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Tuesday, January 05, 2021


by John Hodgen


Consider the twenties, not Gatsby, not  
       Daisy, not that Roaring, and not  
just that double deadbolt year  
        just past like a Times 
Square mask. I’m meaning 
     all ten, that bright decade  
you were hoping for after college  
     like a swath unwinding, like red brocade,  
like ten Handmaid’s Tales crossing 
     Lafayette Square against the light,  
holding their bonnets, laughing 
     their asses off, like bridesmaids nearly  
collapsing, all of them needing  
     a bathroom, bad, before joining  
the Women’s March. You can do anything
     your parents said, or was it your  
sloppy, drunken aunt, waving 
     her Tanq and tonic like a scimitar  
at Thanksgiving or your hot cousin’s wedding, 
     nearly falling out of her dress  
like Delacroix’s Liberty Leading 
     the People.  And since it all goes so  
fast, that dreading, 
     that mindsuck, that hellscape  
     you only get one shot, one Hamilton,  
maybe two, considering, 
    and then you’re gone, tik tok, (think  
Lorde, think Lizzo.) You listening? 
     And since it’s also abundantly clear  
there’s no gaming  
     the future for us (think Zuckerberg,  
think Bezos), I’m thinking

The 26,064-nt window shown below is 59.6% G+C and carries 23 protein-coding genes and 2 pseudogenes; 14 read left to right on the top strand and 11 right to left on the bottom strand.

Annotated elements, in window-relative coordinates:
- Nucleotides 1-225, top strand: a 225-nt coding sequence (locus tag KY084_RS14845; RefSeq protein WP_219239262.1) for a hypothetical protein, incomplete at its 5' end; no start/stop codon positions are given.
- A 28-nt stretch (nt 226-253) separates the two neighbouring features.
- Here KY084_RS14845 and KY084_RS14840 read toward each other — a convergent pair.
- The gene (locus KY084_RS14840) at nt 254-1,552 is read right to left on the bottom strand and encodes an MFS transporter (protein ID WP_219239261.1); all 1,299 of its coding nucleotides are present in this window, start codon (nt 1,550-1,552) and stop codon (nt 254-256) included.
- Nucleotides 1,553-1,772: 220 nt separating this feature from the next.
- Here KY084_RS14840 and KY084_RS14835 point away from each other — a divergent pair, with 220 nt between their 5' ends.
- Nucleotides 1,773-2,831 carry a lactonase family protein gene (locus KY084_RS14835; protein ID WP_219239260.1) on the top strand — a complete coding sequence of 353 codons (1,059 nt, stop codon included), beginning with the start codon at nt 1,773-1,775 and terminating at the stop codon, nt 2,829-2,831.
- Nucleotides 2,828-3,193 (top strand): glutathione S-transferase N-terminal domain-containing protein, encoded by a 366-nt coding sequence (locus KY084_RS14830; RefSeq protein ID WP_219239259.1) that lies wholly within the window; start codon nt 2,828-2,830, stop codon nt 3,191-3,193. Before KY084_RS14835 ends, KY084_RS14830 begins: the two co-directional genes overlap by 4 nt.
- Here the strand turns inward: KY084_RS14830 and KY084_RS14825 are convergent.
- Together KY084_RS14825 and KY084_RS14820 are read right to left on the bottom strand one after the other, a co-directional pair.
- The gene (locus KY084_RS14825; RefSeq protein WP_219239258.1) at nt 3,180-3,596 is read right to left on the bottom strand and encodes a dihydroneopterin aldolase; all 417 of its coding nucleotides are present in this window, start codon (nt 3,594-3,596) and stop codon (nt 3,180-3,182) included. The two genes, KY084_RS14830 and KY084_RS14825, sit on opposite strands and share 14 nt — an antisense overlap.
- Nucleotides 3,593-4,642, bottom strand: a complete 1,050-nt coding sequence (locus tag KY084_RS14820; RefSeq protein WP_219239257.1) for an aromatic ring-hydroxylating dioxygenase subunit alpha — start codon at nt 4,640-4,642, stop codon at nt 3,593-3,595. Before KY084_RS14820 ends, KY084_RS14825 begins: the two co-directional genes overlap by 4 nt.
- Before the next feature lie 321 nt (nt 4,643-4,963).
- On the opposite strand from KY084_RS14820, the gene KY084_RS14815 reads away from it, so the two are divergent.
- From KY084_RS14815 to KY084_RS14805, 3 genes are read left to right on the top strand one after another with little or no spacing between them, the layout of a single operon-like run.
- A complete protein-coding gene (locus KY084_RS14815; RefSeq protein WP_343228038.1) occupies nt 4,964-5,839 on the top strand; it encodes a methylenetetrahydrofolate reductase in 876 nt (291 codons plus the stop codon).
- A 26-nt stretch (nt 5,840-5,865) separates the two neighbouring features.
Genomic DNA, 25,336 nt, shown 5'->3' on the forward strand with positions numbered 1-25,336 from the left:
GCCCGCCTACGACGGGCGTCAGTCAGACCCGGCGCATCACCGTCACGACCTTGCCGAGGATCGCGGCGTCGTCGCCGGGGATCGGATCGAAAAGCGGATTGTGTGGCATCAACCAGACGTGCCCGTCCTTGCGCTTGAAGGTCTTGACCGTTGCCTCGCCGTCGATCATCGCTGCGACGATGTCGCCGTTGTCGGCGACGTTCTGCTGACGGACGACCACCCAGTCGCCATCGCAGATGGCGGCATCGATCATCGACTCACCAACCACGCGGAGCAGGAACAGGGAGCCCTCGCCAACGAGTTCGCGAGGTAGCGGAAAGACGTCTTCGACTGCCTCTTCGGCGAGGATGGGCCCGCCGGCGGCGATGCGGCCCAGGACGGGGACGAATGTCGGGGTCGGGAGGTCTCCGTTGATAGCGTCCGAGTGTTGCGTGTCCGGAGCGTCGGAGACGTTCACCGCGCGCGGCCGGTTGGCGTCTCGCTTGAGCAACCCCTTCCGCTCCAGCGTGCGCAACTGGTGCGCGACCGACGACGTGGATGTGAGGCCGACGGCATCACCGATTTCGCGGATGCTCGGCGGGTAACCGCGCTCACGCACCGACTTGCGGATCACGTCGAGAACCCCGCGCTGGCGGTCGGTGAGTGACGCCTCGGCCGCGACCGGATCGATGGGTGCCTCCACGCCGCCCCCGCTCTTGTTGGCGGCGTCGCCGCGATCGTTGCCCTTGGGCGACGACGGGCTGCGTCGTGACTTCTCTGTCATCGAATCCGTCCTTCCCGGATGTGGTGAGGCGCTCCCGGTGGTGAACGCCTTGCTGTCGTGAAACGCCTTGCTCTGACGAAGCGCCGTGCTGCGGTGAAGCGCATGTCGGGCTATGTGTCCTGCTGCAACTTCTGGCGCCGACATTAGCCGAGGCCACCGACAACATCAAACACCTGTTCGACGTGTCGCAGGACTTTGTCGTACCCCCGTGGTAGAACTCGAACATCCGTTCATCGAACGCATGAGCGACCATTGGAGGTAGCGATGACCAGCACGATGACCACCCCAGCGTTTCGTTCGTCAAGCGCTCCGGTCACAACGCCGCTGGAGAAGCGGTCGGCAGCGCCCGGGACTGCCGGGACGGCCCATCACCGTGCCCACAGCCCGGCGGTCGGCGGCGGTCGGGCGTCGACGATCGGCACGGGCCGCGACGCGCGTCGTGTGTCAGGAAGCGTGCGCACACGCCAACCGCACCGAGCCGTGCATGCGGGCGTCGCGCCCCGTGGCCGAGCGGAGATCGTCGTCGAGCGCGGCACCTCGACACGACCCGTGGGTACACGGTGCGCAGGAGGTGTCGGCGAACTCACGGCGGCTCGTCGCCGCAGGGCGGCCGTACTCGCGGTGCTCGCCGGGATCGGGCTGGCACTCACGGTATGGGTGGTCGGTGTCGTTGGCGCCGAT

there’s only the present then, the art  
of self-promoting, posting 
     the mini-marvel movies we make for  
ourselves, starring us, of course,  
     like flashing dwarves, elves, like little  
DiCaprios, each a wee King 
     of the World coolly leaning over last  
year’s cruise ship railing.  
     We’re our own Captain Americas,  
Wonder Womans now, hawkeyed, land- 
     locked, running for our lives, down  
to our last Mohican, imploring, exhorting 
     our loves: I will find you. You must stay  
alive. So we stay living then 
     every blursday with this singular  
difference from anyone living  
     for the last hundred years. We’re  
zombies for life. We’re increasing  
     our brand, and no one can tell us  
a goddamned thing. 

John Hodgen, Writer-in-Residence at Assumption University, won the AWP Prize for Grace (University of Pittsburgh Press). His new book is The Lord of Everywhere (Lynx House/University of Washington Press).